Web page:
Thanks to adult education allowance, communications manager Kati Kuoksa has been able to fully focus on her studies and find the time to take care of her well-being. Her rapidly progressing master’s level studies are creating new opportunities for both Kati and her employer.
“Working as a communications professional is more and more about the development of activities, not just communication. Thanks to my studies, I can support the entire group and its management even better,” says Kati, who works as a communications manager for the construction company Hartela.
Kati, who has previously completed a vocational degree in business administration and a Bachelor of Business Administration degree, went through many stages before finding her current job. In the past, she has also completed communication manager training and worked in Hartela’s communications department as a marketing director and executive assistant.
At the time of this interview, she is on study leave to complete master’s level studies in business development.
“You can keep your motivation high by constantly striving to keep up with your industry and workplace. Self-motivated studies and study leave are one way to achieve this – in addition to the opportunities offered by your employer and networking with people in your sector.”
Although Kati had been thinking about studying for a long time, it had not seemed relevant during her busy career. Eventually, adult education allowance helped her further her plans.
“I had been thinking of studying part-time while working until I heard that adult education allowance could be granted for path studies, for which I had applied.”
Kati calculated that thanks to adult education allowance, taking full-time study leave would be just as financially feasible an option for her as studying part-time while working.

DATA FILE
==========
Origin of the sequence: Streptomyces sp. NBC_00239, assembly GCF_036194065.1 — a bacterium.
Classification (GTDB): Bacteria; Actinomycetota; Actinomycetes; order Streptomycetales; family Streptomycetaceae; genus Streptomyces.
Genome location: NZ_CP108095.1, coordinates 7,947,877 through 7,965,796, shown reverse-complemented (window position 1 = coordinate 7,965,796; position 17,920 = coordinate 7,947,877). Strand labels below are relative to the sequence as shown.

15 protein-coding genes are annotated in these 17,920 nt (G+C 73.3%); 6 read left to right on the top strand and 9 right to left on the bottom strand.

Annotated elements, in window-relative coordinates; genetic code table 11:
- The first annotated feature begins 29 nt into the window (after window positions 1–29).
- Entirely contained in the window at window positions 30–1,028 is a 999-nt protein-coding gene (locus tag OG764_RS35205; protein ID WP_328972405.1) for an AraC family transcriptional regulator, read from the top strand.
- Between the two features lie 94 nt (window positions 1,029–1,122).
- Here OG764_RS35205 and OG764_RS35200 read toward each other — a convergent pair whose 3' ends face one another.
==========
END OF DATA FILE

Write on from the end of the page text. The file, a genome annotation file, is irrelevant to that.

Johanna Rahunen, Service Manager of the Employment Fund, says that one of the goals of adult education allowance is to support the well-being of students.
“The positive effect of studies on motivation and well-being are fully realised when you can choose yourself whether you want to fully focus on your studies or combine studies and work.”
For Kati, the advantages of full-time study leave and adult education allowance are obvious. It seems that she will have completed her degree in just over one year, as opposed to the two-year target time stated in the curriculum. Above all, Kati has acquired a great deal of new knowledge and skills that she can use in her job.
“A short absence from work is a small sacrifice compared to the long-term benefits one person’s training can bring to the entire work community,” she says.
Kati’s studies have progressed rapidly. She has been able to maintain a high study motivation by keeping her eye on the goal. She also knew long beforehand what the subject of her thesis would be.
To find the studies that would be relevant to her, she carefully analysed different study options.
“I chose the option that would have the most useful courses, both for me and my job. I am learning about themes such as strategic management, service design and sustainable business.”
“The experiences of people who receive adult education allowance prove that studying is more rewarding the earlier you start planning your goals, both independently and with your employer,” Johanna Rahunen says.
Kati’s professional development plans received support from her supervisor.
“I’m grateful that it was possible to arrange full-time study leave. In the future, I will be able to help my work community not only with marketing and communication but also with strategy and sustainability matters,” she says to summarise.